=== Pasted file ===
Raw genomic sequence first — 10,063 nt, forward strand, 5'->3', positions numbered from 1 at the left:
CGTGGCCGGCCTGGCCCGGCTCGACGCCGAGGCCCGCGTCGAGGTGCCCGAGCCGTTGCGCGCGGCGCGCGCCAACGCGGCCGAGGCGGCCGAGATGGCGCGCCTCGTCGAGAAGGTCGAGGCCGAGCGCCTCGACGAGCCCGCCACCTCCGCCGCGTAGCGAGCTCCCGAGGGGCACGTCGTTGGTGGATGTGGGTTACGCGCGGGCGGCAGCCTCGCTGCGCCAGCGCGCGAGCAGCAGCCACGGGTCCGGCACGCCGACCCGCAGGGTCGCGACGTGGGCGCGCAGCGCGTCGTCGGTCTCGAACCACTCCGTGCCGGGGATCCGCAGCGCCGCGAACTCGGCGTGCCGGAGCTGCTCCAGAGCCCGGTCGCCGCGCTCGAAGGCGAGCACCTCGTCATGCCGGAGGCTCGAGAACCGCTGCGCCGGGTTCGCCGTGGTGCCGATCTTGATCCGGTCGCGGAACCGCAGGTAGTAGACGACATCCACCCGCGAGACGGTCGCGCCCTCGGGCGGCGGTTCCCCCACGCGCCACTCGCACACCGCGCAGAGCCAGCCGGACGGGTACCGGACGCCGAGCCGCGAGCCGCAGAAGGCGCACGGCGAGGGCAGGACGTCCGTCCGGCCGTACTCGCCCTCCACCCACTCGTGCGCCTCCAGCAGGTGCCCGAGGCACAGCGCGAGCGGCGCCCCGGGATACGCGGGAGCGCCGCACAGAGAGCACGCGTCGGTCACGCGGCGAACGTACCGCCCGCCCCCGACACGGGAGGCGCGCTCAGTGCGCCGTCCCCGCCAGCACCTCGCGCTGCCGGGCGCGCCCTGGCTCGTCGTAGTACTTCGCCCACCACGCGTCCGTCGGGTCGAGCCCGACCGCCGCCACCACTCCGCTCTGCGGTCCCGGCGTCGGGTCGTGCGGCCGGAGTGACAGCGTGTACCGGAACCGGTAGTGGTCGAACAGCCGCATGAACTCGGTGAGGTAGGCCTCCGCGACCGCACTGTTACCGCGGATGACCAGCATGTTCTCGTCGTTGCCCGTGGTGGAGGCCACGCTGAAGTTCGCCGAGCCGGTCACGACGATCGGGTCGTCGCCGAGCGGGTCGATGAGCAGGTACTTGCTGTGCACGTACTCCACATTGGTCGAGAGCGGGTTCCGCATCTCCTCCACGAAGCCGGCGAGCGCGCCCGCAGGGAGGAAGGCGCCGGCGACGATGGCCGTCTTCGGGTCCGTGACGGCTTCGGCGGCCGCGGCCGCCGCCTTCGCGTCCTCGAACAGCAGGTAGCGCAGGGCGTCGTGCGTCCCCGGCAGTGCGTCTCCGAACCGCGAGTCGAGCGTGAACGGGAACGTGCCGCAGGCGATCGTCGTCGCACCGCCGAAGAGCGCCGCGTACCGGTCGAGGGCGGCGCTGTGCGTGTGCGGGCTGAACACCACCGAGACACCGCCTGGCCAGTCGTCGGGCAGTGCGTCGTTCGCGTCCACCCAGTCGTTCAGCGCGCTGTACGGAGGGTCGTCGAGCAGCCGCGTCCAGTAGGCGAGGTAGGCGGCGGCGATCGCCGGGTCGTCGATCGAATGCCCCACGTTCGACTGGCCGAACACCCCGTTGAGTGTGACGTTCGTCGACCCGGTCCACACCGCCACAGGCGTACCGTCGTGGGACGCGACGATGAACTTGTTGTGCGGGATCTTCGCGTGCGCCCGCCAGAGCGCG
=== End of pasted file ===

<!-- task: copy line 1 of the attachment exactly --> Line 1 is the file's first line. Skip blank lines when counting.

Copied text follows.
Raw genomic sequence first — 10,063 nt, forward strand, 5'->3', positions numbered from 1 at the left: